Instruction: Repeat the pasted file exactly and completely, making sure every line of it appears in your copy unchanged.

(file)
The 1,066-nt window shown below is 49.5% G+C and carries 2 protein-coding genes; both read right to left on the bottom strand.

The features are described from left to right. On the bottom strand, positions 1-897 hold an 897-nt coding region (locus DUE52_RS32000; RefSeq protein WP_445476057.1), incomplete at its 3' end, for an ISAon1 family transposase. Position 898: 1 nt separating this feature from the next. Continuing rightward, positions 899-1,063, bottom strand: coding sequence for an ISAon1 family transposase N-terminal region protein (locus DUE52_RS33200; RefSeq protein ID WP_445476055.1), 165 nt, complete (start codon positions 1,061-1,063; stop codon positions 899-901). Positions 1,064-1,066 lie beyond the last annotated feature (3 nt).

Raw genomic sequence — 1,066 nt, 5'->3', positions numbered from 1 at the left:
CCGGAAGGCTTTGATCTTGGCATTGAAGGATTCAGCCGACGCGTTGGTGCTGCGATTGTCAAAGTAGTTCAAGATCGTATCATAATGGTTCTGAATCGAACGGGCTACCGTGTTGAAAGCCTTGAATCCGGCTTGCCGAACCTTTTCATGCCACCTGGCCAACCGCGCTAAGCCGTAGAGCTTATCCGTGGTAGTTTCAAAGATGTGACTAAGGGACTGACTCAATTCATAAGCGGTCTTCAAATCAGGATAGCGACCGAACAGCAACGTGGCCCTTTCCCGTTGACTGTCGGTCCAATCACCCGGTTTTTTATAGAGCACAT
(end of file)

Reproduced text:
The 1,066-nt window shown below is 49.5% G+C and carries 2 protein-coding genes; both read right to left on the bottom strand.

The features are described from left to right. On the bottom strand, positions 1-897 hold an 897-nt coding region (locus DUE52_RS32000; RefSeq protein WP_445476057.1), incomplete at its 3' end, for an ISAon1 family transposase. Position 898: 1 nt separating this feature from the next. Continuing rightward, positions 899-1,063, bottom strand: coding sequence for an ISAon1 family transposase N-terminal region protein (locus DUE52_RS33200; RefSeq protein ID WP_445476055.1), 165 nt, complete (start codon positions 1,061-1,063; stop codon positions 899-901). Positions 1,064-1,066 lie beyond the last annotated feature (3 nt).

Raw genomic sequence — 1,066 nt, 5'->3', positions numbered from 1 at the left:
CCGGAAGGCTTTGATCTTGGCATTGAAGGATTCAGCCGACGCGTTGGTGCTGCGATTGTCAAAGTAGTTCAAGATCGTATCATAATGGTTCTGAATCGAACGGGCTACCGTGTTGAAAGCCTTGAATCCGGCTTGCCGAACCTTTTCATGCCACCTGGCCAACCGCGCTAAGCCGTAGAGCTTATCCGTGGTAGTTTCAAAGATGTGACTAAGGGACTGACTCAATTCATAAGCGGTCTTCAAATCAGGATAGCGACCGAACAGCAACGTGGCCCTTTCCCGTTGACTGTCGGTCCAATCACCCGGTTTTTTATAGAGCACAT